The College Readiness Initiative is producing promising data. According to an external evaluation conducted by the BERC Group, graduates of schools with the Navigation 101 or AVID programming showed higher graduation rates, “college-direct” rates and college persistence rates than their comparison schools. Further, AVID data was able to show incremental gains as students with more years of exposure to the programming showed increases in college persistence rates. Additional reporting from College Spark regarding postsecondary enrollment, persistence and remediation rates is expected to be published later this year.

So if readiness is the key, persistence is opening the door, climbing the stairs and reaching the top.

A river cutting through mountains with text that says "A River Cuts Through a Rock Not Because of its power, but its persistence - jim watkins"

Where college readiness is a toolkit, college persistence is consistent application of the tools. Ideally, readiness begets persistence. But what is known about the secret recipe to persistence? What combination of skills, traits, experiences and practices produce the highest likelihood of college persistence? Three words: motivation, markers and momentum.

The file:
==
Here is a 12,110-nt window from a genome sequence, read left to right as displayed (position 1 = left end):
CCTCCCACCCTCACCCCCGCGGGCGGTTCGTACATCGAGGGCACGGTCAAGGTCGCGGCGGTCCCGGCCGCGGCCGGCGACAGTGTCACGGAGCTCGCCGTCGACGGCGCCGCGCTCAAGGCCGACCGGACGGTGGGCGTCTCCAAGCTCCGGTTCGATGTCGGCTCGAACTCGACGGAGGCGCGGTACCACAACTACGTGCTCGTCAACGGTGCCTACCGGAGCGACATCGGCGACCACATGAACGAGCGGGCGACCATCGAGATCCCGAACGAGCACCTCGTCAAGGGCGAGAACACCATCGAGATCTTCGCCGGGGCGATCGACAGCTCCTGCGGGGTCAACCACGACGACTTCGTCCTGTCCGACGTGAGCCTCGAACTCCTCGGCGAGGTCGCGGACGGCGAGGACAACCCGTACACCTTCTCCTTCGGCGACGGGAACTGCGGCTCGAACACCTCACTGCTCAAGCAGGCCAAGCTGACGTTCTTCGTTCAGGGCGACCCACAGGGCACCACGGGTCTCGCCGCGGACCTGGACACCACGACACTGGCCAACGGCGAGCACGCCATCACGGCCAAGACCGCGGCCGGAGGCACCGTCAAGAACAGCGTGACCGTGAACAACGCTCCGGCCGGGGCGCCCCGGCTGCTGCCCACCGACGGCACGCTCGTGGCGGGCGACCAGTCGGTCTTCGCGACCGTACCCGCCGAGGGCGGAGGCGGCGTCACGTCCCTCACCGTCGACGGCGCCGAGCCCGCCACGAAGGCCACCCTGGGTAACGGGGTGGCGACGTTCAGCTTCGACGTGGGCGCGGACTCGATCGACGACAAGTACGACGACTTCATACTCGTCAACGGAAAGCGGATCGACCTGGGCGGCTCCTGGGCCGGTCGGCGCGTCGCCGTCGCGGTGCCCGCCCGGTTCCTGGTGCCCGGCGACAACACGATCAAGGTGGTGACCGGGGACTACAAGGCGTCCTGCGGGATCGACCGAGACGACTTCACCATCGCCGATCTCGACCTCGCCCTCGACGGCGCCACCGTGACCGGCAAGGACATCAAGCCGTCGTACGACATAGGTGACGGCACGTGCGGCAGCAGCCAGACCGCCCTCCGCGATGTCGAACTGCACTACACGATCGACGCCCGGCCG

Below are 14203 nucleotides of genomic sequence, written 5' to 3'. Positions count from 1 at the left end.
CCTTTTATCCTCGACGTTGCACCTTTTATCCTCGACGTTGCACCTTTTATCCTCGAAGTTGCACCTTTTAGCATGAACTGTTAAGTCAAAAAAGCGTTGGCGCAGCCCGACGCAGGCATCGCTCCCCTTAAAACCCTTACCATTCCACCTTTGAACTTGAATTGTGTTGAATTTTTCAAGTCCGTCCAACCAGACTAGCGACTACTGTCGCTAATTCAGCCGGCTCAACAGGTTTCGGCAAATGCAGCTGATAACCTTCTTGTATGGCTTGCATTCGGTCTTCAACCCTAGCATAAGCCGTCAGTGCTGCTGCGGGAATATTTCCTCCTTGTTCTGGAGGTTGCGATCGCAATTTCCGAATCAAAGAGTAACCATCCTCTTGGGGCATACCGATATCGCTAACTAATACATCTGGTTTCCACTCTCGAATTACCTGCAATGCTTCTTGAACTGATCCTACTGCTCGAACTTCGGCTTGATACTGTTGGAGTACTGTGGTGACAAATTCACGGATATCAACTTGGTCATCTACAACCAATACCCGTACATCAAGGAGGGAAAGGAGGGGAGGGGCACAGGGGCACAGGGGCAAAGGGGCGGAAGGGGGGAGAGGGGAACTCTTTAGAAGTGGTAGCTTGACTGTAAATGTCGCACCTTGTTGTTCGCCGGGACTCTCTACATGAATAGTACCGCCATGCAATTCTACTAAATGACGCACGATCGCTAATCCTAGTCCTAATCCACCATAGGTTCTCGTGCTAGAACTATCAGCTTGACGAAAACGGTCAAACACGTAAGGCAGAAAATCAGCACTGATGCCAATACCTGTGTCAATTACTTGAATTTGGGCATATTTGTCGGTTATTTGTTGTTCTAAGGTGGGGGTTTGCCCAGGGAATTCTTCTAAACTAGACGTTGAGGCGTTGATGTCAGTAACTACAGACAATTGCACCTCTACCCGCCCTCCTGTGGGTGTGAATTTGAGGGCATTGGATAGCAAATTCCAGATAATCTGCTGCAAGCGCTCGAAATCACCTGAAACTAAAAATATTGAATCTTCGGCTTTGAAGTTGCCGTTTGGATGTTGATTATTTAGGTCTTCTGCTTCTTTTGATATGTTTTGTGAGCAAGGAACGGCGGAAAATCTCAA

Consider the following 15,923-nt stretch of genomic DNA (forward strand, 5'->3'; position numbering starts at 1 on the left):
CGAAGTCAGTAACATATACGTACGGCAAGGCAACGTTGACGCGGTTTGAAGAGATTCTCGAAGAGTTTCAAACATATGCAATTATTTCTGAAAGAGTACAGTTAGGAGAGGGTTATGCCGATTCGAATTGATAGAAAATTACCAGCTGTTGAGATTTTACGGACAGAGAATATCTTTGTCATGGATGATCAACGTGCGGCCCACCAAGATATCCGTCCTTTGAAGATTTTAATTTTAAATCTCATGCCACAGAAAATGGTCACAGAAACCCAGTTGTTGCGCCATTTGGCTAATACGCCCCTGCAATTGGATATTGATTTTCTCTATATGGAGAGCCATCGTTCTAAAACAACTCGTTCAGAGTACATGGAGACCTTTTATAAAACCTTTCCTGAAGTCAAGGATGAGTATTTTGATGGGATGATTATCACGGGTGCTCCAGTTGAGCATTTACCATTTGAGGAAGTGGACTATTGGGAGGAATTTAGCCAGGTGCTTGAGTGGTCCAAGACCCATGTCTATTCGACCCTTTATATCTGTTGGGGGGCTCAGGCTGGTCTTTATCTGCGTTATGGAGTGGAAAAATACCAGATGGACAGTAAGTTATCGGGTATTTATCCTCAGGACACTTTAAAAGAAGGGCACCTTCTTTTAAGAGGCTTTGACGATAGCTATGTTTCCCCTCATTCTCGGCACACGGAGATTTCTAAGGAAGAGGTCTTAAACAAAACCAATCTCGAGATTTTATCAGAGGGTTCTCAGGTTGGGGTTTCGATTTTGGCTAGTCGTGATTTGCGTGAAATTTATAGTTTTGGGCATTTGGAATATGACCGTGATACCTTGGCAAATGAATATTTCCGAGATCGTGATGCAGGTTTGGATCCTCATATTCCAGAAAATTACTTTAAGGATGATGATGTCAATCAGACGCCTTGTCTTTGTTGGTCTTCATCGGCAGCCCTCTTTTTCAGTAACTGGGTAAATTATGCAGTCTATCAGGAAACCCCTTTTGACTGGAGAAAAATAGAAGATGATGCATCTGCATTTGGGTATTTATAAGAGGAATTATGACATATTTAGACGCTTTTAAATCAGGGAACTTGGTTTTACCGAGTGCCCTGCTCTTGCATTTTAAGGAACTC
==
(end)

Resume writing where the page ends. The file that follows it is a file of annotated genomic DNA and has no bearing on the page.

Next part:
1) Motivation.

Student motivation leads to persistence.

According to an Inside Higher Ed article by Vincent Tinto, universities must take the time and make the effort to understand how student experiences shape their motivation to persist, and then figure out ways in which the university can enhance that motivation. Vincent believes there are three major experiences that most strongly influence college students’ motivation: self-efficacy, sense of belonging and perceived value of the curriculum.